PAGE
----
- Our universities have long become places of Sinophobia and bigotry, to the applause of so many ‘right-thinking’ Hongkongers, and professors, too
Free speech and academic freedom are increasingly scarce commodities at our universities. But it's not what you think. The head of Chinese University, for example, has been forced by student activists to condemn "police brutality". Here's an idea, Professor Rocky Tuan Sung-chi. Why don't you tell your students to stop rioting and attacking police? That would for sure keep them safe and discourage police violence!
For student subversives, free speech only applies when you agree with them. Otherwise, you are less than human " or in their favourite words, "you have no conscience" " and therefore have fewer rights than "real" humans. Certainly, Mao's Red Guards were worse and more murderous during the Cultural Revolution. But given time, Hong Kong youngsters, especially those at university, are getting there, with their narrow-mindedness, dogmatism and fanaticism.
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An email was sent to me recently by a group of mainland university students in Hong Kong, who asked me not to identify their school for fear of reprisal. "At best, local students treat us as absent, 'not being there', out of sight, out of mind," it said. "At worst, we are treated with open hostility, and in a few terrible incidents, openly screamed at with obscene language while physically blocking our paths.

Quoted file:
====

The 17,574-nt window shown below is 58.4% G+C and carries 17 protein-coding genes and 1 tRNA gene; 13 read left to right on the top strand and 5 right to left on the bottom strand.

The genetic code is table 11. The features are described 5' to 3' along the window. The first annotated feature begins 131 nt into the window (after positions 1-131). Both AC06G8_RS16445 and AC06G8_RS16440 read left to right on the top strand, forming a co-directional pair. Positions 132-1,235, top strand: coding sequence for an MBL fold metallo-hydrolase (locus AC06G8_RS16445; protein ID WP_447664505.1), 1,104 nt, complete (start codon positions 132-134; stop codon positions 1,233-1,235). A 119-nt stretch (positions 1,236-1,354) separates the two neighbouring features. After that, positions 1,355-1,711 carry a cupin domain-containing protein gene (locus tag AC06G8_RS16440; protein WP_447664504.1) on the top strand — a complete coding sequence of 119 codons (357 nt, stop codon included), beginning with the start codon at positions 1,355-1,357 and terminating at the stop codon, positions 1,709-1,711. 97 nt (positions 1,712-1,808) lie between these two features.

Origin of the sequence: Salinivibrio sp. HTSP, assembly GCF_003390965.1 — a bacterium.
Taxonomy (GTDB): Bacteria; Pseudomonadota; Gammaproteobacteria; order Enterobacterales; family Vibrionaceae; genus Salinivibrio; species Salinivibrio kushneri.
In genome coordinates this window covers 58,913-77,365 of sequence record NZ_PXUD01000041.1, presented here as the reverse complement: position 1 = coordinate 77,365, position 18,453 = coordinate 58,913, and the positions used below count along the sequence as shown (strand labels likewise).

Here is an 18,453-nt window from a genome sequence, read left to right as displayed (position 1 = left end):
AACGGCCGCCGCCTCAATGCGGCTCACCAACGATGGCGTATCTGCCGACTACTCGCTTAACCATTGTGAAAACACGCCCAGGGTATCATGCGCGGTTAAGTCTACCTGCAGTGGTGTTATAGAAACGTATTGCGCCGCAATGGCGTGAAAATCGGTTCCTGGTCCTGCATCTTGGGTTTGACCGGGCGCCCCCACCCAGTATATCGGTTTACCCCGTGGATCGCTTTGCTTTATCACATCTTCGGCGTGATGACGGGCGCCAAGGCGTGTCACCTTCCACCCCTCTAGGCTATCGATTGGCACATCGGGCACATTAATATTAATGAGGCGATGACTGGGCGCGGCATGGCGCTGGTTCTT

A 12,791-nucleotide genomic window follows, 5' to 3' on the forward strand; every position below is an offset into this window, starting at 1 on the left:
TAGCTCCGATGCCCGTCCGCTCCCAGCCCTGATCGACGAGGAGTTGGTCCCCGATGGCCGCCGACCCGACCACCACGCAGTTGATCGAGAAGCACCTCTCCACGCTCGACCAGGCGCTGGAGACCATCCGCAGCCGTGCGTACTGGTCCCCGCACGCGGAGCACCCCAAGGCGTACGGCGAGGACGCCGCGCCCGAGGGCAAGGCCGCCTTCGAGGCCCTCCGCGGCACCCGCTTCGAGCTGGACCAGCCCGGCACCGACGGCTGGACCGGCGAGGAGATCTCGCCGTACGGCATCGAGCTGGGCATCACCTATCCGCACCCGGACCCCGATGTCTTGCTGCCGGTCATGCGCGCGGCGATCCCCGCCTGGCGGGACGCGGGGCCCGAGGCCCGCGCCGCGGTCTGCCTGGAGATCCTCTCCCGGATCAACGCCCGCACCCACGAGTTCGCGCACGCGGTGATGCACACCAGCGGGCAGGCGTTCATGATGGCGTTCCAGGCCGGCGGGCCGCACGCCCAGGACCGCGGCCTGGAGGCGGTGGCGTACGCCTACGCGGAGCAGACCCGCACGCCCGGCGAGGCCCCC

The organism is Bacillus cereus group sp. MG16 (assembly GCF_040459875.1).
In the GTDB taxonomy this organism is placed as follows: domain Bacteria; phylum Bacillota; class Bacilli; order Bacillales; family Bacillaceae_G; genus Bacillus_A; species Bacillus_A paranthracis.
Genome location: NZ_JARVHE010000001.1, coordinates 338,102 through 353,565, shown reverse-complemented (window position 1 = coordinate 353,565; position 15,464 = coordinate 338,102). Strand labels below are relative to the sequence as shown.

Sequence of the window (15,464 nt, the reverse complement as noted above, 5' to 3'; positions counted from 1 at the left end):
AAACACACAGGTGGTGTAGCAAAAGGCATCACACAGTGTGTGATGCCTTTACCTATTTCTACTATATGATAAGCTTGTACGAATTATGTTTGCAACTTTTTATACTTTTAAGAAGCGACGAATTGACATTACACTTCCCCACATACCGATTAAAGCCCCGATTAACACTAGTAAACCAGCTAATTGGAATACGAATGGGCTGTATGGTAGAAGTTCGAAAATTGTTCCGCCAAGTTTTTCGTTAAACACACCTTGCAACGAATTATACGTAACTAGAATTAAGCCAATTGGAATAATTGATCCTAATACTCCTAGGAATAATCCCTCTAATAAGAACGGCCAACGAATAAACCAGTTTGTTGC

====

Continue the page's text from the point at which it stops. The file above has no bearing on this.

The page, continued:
"Though Mandarin is an accepted language of academic discourse in our university, at least previously, locals would speak Cantonese very loudly to cover our voices in classrooms while lecturers are discouraged to speak Mandarin as if it is an illicit language unfit for discourse and discussion."
The letter asks why all students are required to pay student union fees when union leaders don't represent them. Worse, practically all such leaders are "localists", resentful of mainland students or hostile towards them. "We need not mention that virtually all student unions (at local universities) support some versions of separatism from our country," it said.
"Most of us already pay full tuition while having to subsidise those same unions working openly against our own country. This is both unfair and intolerable."
The letter ended by saying most mainland students don't want to speak up because: 1. many just want to study and graduate; 2. avoid physical confrontations; 3. protect their school's reputation by avoiding controversy in these sensitive times.
I am not surprised. Our universities have long become places of Sinophobia and bigotry, to the applause of so many "right-thinking" Hongkongers, and professors, too.
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